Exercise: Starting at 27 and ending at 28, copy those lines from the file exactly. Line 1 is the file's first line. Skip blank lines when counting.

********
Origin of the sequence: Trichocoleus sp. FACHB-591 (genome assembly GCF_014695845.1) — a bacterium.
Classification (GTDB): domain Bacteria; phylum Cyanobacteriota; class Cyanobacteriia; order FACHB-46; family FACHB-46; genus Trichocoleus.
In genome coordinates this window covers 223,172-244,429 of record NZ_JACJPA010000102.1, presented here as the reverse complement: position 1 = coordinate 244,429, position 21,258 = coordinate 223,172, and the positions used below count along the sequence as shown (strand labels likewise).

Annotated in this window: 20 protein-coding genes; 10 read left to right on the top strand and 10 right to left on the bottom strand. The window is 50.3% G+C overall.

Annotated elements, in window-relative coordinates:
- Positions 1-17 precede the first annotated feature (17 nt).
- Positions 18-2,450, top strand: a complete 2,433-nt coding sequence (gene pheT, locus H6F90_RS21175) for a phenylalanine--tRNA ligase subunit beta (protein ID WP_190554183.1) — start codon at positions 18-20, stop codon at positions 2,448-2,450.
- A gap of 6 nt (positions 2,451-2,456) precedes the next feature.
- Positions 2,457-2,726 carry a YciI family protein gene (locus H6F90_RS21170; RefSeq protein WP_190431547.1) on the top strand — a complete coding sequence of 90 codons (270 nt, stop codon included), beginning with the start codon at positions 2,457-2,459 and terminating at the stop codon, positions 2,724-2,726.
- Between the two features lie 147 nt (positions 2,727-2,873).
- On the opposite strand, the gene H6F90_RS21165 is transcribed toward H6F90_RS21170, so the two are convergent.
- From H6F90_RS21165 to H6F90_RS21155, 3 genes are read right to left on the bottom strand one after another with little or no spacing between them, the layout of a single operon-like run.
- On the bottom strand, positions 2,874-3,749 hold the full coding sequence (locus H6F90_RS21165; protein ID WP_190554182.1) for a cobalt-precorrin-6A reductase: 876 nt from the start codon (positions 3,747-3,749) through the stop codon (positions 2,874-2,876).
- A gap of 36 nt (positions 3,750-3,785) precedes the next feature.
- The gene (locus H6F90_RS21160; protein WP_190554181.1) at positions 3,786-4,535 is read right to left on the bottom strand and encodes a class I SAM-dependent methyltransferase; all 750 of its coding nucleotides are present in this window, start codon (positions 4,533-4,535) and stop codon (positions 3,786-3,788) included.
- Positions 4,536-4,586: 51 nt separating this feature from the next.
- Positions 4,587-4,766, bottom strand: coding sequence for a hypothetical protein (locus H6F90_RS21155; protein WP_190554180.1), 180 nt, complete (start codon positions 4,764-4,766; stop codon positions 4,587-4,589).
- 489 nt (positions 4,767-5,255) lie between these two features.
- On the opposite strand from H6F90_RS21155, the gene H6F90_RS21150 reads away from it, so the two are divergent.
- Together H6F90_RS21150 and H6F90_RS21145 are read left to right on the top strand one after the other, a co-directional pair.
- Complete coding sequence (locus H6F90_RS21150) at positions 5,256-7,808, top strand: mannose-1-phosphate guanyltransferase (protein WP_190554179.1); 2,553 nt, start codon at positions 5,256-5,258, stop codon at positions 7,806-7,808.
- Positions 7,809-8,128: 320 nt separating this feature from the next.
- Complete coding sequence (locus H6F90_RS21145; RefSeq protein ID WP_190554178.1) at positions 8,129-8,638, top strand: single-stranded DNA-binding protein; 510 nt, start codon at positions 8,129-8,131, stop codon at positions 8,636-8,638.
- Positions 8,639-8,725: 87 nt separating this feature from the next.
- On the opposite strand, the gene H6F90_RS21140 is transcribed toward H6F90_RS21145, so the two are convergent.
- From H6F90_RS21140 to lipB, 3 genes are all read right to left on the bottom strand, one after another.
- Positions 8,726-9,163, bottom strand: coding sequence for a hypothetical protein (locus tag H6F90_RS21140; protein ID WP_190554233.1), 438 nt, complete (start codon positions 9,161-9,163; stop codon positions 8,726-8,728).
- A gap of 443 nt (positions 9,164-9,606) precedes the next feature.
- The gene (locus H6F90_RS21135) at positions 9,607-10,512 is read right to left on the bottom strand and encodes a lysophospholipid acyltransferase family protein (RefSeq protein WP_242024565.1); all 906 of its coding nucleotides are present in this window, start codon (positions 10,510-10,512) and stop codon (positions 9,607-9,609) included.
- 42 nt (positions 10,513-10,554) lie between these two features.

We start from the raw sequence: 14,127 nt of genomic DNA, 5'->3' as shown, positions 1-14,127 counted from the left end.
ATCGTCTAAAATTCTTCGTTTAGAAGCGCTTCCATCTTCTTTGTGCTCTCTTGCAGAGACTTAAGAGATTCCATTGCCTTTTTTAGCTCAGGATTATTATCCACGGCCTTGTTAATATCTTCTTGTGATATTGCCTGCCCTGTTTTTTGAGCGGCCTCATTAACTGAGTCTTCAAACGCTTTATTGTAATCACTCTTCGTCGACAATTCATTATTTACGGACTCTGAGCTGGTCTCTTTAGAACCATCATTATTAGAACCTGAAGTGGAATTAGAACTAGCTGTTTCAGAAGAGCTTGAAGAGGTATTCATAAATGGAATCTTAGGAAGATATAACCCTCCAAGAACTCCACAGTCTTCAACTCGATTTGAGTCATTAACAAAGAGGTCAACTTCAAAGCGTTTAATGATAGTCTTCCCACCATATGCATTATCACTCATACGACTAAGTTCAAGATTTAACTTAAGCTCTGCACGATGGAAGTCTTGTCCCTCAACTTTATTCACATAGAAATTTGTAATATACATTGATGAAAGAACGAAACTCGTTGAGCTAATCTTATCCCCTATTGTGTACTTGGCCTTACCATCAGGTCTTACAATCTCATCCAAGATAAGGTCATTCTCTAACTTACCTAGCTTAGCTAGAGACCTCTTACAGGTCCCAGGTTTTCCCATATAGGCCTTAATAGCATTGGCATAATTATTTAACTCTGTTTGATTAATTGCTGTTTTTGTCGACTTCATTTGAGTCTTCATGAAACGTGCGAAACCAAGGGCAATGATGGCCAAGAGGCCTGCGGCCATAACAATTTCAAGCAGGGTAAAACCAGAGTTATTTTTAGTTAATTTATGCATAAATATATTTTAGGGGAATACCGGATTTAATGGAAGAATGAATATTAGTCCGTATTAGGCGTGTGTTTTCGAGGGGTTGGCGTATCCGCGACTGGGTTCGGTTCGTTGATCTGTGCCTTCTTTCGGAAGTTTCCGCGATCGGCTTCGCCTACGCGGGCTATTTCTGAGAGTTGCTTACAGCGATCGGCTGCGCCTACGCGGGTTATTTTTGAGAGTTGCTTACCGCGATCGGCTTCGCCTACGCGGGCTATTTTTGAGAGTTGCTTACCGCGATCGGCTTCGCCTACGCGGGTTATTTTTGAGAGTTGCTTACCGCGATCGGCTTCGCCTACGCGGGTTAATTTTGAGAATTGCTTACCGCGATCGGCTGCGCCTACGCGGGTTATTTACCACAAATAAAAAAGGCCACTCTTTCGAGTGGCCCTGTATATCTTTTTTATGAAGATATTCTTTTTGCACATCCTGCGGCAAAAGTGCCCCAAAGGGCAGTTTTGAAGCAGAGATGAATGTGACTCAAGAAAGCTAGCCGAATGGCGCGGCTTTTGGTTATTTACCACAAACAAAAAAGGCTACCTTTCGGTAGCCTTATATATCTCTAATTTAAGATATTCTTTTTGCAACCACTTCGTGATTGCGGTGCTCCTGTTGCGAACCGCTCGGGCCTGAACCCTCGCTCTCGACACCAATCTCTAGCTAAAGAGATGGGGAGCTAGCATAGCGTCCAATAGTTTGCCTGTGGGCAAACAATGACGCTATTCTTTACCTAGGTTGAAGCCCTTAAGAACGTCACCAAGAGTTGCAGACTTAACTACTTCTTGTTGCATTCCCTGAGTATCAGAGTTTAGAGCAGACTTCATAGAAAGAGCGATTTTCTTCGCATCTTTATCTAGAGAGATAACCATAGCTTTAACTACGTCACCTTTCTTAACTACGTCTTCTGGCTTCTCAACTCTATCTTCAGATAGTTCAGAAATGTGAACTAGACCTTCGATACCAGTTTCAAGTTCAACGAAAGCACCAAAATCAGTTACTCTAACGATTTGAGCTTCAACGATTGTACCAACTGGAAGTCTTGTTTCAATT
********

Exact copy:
- Positions 8,726-9,163, bottom strand: coding sequence for a hypothetical protein (locus tag H6F90_RS21140; protein ID WP_190554233.1), 438 nt, complete (start codon positions 9,161-9,163; stop codon positions 8,726-8,728).
- A gap of 443 nt (positions 9,164-9,606) precedes the next feature.